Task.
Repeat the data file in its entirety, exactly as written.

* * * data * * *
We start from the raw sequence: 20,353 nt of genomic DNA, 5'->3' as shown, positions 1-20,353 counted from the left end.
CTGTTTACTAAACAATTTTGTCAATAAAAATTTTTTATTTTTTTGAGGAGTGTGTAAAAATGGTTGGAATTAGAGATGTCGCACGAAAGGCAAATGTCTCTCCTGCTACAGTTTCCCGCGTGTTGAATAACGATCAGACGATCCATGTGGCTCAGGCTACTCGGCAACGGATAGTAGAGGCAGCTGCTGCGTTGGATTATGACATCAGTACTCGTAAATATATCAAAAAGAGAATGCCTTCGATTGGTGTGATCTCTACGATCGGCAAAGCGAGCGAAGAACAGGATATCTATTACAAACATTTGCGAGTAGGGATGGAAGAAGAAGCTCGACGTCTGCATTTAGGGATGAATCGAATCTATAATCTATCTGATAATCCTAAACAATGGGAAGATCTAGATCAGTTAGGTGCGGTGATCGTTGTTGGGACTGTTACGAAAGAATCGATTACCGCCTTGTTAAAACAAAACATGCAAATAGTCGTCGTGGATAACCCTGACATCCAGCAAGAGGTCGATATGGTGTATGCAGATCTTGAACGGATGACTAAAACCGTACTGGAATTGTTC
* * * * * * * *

We start from the raw sequence: 20,353 nt of genomic DNA, 5'->3' as shown, positions 1-20,353 counted from the left end.
CTGTTTACTAAACAATTTTGTCAATAAAAATTTTTTATTTTTTTGAGGAGTGTGTAAAAATGGTTGGAATTAGAGATGTCGCACGAAAGGCAAATGTCTCTCCTGCTACAGTTTCCCGCGTGTTGAATAACGATCAGACGATCCATGTGGCTCAGGCTACTCGGCAACGGATAGTAGAGGCAGCTGCTGCGTTGGATTATGACATCAGTACTCGTAAATATATCAAAAAGAGAATGCCTTCGATTGGTGTGATCTCTACGATCGGCAAAGCGAGCGAAGAACAGGATATCTATTACAAACATTTGCGAGTAGGGATGGAAGAAGAAGCTCGACGTCTGCATTTAGGGATGAATCGAATCTATAATCTATCTGATAATCCTAAACAATGGGAAGATCTAGATCAGTTAGGTGCGGTGATCGTTGTTGGGACTGTTACGAAAGAATCGATTACCGCCTTGTTAAAACAAAACATGCAAATAGTCGTCGTGGATAACCCTGACATCCAGCAAGAGGTCGATATGGTGTATGCAGATCTTGAACGGATGACTAAAACCGTACTGGAATTGTTC